Below is an excerpt from a cyclingnews.com article dated January 8, 2008:
Bikes continue to outsell cars in Australia
Australian lobby groups are calling for more government funding for cycling infrastructure, after the release of new figures showing the industry sold more bikes than the car industry did vehicles for the eighth consecutive year in 2007. The nation sold a record 1.47 million bicycles in 2007, compared to 1.04 million cars, while the government is believed to spend $7.5 billion on road related expenditure compared to the $100 million spent on cycling infrastructure.
"Soaring petrol prices, concern over climate change, crippling traffic congestion and the desire to lead healthier lifestyles all contributed to the record breaking year" said Elliot Fishman, policy advisor at the Cycling Promotion Fund. "Not only are Australians buying more bicycles, they are using them in increasing numbers. Cycling has become the fourth most popular physical activity with more than 1.6 million Australian adults cycling in 2006, an increase of 17 percent from 2001. (The full article can be found here, after scrolling down a bit.)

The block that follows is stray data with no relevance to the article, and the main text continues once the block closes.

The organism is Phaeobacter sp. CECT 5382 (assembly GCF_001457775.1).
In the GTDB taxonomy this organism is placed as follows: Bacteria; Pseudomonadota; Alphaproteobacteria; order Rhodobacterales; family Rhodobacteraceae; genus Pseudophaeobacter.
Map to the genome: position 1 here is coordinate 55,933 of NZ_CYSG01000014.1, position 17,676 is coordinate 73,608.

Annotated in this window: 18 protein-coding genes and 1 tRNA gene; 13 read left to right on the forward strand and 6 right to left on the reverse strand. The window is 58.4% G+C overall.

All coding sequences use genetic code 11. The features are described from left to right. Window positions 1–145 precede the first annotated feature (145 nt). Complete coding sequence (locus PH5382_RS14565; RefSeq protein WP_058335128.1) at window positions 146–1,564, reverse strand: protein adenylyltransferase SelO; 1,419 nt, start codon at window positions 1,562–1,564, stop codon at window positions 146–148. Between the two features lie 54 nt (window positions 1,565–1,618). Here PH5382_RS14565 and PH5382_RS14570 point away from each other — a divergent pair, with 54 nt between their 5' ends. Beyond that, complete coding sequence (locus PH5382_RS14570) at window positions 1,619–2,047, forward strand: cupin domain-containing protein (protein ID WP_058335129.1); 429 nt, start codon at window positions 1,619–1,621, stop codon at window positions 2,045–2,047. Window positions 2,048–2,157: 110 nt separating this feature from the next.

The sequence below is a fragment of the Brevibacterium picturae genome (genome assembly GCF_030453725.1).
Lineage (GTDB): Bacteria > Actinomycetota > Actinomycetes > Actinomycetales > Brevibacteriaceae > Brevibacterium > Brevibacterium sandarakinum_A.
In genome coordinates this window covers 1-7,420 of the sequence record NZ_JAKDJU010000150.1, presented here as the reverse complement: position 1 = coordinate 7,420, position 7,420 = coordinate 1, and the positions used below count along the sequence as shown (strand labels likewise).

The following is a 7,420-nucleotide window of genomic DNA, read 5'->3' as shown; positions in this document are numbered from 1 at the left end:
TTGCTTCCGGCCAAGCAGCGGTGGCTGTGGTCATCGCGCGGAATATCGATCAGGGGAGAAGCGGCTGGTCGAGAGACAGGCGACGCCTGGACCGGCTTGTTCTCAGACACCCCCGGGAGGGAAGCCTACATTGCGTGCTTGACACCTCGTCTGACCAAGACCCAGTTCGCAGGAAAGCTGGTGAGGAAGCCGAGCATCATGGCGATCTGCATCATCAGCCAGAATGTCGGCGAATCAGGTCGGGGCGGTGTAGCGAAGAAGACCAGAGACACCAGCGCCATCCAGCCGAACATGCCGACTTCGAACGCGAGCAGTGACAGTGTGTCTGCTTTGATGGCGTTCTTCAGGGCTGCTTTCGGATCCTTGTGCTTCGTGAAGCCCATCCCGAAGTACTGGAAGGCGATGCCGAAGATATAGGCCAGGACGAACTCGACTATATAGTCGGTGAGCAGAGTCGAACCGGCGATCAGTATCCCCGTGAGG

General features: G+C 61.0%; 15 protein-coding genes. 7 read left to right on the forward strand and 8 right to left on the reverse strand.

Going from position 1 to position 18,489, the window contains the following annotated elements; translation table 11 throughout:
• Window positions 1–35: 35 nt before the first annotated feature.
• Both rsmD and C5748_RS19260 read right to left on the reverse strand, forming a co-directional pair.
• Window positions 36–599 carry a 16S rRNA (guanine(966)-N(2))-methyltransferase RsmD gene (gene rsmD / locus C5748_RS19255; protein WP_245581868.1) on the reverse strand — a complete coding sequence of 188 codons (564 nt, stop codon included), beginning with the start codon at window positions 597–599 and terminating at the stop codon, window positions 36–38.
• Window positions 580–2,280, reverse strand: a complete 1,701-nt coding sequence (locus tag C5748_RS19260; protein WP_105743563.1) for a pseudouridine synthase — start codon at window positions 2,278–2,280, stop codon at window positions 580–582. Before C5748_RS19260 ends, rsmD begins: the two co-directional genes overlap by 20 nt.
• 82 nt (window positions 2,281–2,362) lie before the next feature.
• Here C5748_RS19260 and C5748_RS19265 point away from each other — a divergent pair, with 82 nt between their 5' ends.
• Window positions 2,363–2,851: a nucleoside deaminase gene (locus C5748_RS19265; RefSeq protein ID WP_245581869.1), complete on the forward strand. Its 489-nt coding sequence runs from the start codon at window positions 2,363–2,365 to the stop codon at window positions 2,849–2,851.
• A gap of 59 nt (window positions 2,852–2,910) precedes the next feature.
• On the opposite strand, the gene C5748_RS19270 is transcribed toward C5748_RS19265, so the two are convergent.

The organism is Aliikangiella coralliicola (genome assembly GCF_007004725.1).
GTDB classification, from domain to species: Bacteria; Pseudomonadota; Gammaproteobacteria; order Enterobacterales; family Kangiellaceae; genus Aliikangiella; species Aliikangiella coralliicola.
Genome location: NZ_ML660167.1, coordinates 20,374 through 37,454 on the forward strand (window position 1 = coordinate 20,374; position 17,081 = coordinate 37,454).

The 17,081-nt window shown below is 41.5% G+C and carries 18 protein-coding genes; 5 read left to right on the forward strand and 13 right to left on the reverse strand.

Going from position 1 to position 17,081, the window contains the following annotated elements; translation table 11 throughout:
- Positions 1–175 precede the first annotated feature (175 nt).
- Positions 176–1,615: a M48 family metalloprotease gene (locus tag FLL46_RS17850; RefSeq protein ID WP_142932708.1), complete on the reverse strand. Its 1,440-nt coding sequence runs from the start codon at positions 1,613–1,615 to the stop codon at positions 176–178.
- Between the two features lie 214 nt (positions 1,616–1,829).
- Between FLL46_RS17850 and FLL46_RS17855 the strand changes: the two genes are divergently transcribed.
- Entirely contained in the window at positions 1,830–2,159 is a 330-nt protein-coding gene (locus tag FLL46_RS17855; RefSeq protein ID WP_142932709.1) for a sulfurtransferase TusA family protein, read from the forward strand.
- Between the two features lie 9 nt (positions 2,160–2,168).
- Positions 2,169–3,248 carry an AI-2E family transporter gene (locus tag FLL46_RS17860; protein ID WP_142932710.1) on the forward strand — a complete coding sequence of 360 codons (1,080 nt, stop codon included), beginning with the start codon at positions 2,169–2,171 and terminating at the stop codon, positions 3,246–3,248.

Does anybody know what the figures are for the U.S. on bicycle v. car purchases and government money spent on cycling infrastructure? I don't, but it's probably rather embarrassing, especially when President Bush's Secretary of Transportation makes comments like these on the PBS "NewsHour with Jim Lehrer" show:
You know, I think Americans would be shocked to learn that only about 60 percent of the gas tax money that they pay today actually goes into highway and bridge construction. Much of it goes in many, many other areas.
Well, there's about probably some 10 percent to 20 percent of the current spending that is going to projects that really are not transportation, directly transportation-related. Some of that money is being spent on things, as I said earlier, like bike paths or trails.
Good God!! Transportation money being spent on cycling infrastructure!! Don't these people know that bicycles are toys, not modes of transportation that increase overall health (and thus decrease health care costs) and help the environment. Tell it like it is, Secretary Peters!
A link to a discussion of this (odious) interview can be found here on streetsblog.org, as well a link to a transcript of the entire interview.